Ok. I guess I should come clean. In 2004 I held my breath and voted for the Capital Metro commuter rail line when I lived in Austin. Given my small coalition of activists couldn't quite push the commuter rail line away or spark greater talk than a study of streetcars I just closed my eyes and voted for the commuter rail line hoping that it would all work out in the end. At the time there was some despair that if it didn't pass there wouldn't be another rail election for a very very long time. The 2000 loss still stung and though we kept fighting for light rail down Guadalupe during the Calthorpe led public input and other avenues it just wasn't going to happen if the leadership didn't want it to.
Ultimately all of this led to me writing my graduate school thesis on the politics of rail in Austin where I concluded from lots of reading of past articles about the process that Mike Krusee basically manipulated the system to get transit to his part of the region, even though he wasn't even a representative inside the service area. Since then he's had a "come to jesus" on New Urbanism and left state office but every time I think of what happened it makes me sick to my stomach what could have been. But it turns out that it wasn't just him. It was former GM Fred Gilliam and a whole host of people that just didn't want to push for the right route down the center of the region for fear of political retribution. And apparently they still don't because the Red Line has sapped the energy out of any forward movement and other regional entities keep proposing suburban serving lines that do nothing for the constituencies that actually voted for rail in that 2004 election.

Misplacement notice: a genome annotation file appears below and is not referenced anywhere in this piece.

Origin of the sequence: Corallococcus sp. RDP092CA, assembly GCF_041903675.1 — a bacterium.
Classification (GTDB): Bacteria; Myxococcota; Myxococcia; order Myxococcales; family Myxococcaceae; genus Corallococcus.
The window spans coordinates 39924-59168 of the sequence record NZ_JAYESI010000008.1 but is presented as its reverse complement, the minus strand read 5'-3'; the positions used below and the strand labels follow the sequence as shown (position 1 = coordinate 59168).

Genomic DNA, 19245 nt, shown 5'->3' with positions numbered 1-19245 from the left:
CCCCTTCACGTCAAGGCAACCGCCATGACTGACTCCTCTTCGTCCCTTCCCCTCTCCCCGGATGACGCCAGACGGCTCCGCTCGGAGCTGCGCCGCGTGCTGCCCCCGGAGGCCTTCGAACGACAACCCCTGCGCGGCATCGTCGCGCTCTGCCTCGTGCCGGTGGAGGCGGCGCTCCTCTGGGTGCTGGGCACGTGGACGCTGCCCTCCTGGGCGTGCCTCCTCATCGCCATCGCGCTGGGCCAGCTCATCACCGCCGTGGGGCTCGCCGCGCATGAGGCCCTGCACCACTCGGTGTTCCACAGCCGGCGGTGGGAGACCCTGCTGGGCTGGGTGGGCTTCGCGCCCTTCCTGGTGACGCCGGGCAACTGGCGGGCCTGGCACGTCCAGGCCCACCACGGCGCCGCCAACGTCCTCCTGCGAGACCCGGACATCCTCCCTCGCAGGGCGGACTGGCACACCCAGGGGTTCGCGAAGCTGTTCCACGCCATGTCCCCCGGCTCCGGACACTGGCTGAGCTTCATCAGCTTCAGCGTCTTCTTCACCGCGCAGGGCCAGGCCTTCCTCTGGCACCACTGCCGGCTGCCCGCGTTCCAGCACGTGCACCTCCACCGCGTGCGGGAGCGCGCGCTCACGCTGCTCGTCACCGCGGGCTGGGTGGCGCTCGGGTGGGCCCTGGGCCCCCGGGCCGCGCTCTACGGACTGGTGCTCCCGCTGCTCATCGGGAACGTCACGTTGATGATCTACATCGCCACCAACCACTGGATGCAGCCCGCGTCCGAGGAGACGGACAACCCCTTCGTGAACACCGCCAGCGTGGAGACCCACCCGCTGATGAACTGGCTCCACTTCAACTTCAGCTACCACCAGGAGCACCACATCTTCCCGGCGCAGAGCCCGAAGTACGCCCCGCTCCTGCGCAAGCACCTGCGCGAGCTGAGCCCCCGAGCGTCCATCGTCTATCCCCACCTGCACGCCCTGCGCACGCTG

So color me annoyed when regional planners start talking about spending $340M on a line that might get 5,800 riders to Round Rock. The current line is under 1,000 riders a day and cost $120M. This is in contrast to the 2000 plan which was $740M for 37,400 riders. I still can't believe that no one in the city looks at these numbers and wonders, why the heck do we keep proposing to spend money on these lines that won't have ridership until we have a good core connection line. Sorry for the crude paint map, but the blue line is 2000 and the black line is the current commuter rail line. Always go where the people are, not where the freight line happens to go.
M1ek has been harping on this for a long time and he's always made some good points. Obviously I don't agree with everything he says and I do wish that he'd be a bit more diplomatic and less in people's faces about it because it seems like once he annoys someone, they tune him out. But at some point folks have to start thinking about whether they are continuing to throw good money after bad and just swallow their pride. Anything less than a line down Guadalupe is the city selling itself short. And if you don't believe me, take a look at the FTA document linked above. You want riders for cheap? Connect places where people are. It's not rocket science.